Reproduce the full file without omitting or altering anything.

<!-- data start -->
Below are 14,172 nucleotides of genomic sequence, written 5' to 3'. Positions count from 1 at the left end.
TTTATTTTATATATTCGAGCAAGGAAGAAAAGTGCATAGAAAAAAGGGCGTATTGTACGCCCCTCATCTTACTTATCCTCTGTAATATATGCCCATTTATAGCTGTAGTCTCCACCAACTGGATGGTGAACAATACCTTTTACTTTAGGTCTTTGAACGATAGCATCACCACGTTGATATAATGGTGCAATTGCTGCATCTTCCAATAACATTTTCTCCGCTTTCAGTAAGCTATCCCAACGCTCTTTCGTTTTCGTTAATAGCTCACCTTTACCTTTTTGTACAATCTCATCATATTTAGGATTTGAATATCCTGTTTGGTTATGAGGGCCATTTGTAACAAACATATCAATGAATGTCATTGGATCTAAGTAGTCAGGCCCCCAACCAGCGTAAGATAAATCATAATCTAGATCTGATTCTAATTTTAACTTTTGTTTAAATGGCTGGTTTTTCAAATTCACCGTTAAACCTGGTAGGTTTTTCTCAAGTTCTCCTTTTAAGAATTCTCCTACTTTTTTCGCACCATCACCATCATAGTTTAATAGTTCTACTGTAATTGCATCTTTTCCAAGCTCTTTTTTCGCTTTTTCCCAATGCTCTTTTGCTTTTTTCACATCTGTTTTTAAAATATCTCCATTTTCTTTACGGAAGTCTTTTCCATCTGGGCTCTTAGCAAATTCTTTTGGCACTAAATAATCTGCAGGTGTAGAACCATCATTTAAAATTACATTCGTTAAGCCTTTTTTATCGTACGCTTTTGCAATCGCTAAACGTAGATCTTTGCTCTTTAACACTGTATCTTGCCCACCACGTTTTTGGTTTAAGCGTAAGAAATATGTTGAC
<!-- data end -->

Below are 14,172 nucleotides of genomic sequence, written 5' to 3'. Positions count from 1 at the left end.
TTTATTTTATATATTCGAGCAAGGAAGAAAAGTGCATAGAAAAAAGGGCGTATTGTACGCCCCTCATCTTACTTATCCTCTGTAATATATGCCCATTTATAGCTGTAGTCTCCACCAACTGGATGGTGAACAATACCTTTTACTTTAGGTCTTTGAACGATAGCATCACCACGTTGATATAATGGTGCAATTGCTGCATCTTCCAATAACATTTTCTCCGCTTTCAGTAAGCTATCCCAACGCTCTTTCGTTTTCGTTAATAGCTCACCTTTACCTTTTTGTACAATCTCATCATATTTAGGATTTGAATATCCTGTTTGGTTATGAGGGCCATTTGTAACAAACATATCAATGAATGTCATTGGATCTAAGTAGTCAGGCCCCCAACCAGCGTAAGATAAATCATAATCTAGATCTGATTCTAATTTTAACTTTTGTTTAAATGGCTGGTTTTTCAAATTCACCGTTAAACCTGGTAGGTTTTTCTCAAGTTCTCCTTTTAAGAATTCTCCTACTTTTTTCGCACCATCACCATCATAGTTTAATAGTTCTACTGTAATTGCATCTTTTCCAAGCTCTTTTTTCGCTTTTTCCCAATGCTCTTTTGCTTTTTTCACATCTGTTTTTAAAATATCTCCATTTTCTTTACGGAAGTCTTTTCCATCTGGGCTCTTAGCAAATTCTTTTGGCACTAAATAATCTGCAGGTGTAGAACCATCATTTAAAATTACATTCGTTAAGCCTTTTTTATCGTACGCTTTTGCAATCGCTAAACGTAGATCTTTGCTCTTTAACACTGTATCTTGCCCACCACGTTTTTGGTTTAAGCGTAAGAAATATGTTGAC